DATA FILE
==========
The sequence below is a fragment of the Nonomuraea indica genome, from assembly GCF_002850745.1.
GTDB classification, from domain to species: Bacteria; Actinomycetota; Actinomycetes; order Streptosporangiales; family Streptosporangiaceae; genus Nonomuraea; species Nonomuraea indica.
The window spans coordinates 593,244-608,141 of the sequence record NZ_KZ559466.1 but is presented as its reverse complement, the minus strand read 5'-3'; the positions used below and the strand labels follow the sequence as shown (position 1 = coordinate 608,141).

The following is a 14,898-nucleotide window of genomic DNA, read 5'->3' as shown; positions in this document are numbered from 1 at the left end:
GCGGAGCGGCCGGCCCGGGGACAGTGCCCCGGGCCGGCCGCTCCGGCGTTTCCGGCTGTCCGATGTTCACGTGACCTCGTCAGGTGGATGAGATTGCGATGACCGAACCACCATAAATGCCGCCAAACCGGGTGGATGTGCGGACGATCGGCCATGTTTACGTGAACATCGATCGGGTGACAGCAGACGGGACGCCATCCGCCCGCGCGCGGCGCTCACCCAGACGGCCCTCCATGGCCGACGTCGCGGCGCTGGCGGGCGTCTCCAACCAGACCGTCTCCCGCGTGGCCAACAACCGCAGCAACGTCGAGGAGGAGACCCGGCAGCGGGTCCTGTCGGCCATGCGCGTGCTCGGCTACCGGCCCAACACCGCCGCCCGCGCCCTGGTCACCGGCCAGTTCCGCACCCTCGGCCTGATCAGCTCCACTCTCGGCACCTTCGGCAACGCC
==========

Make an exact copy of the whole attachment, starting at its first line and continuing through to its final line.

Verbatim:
The sequence below is a fragment of the Nonomuraea indica genome, from assembly GCF_002850745.1.
GTDB classification, from domain to species: Bacteria; Actinomycetota; Actinomycetes; order Streptosporangiales; family Streptosporangiaceae; genus Nonomuraea; species Nonomuraea indica.
The window spans coordinates 593,244-608,141 of the sequence record NZ_KZ559466.1 but is presented as its reverse complement, the minus strand read 5'-3'; the positions used below and the strand labels follow the sequence as shown (position 1 = coordinate 608,141).

The following is a 14,898-nucleotide window of genomic DNA, read 5'->3' as shown; positions in this document are numbered from 1 at the left end:
GCGGAGCGGCCGGCCCGGGGACAGTGCCCCGGGCCGGCCGCTCCGGCGTTTCCGGCTGTCCGATGTTCACGTGACCTCGTCAGGTGGATGAGATTGCGATGACCGAACCACCATAAATGCCGCCAAACCGGGTGGATGTGCGGACGATCGGCCATGTTTACGTGAACATCGATCGGGTGACAGCAGACGGGACGCCATCCGCCCGCGCGCGGCGCTCACCCAGACGGCCCTCCATGGCCGACGTCGCGGCGCTGGCGGGCGTCTCCAACCAGACCGTCTCCCGCGTGGCCAACAACCGCAGCAACGTCGAGGAGGAGACCCGGCAGCGGGTCCTGTCGGCCATGCGCGTGCTCGGCTACCGGCCCAACACCGCCGCCCGCGCCCTGGTCACCGGCCAGTTCCGCACCCTCGGCCTGATCAGCTCCACTCTCGGCACCTTCGGCAACGCC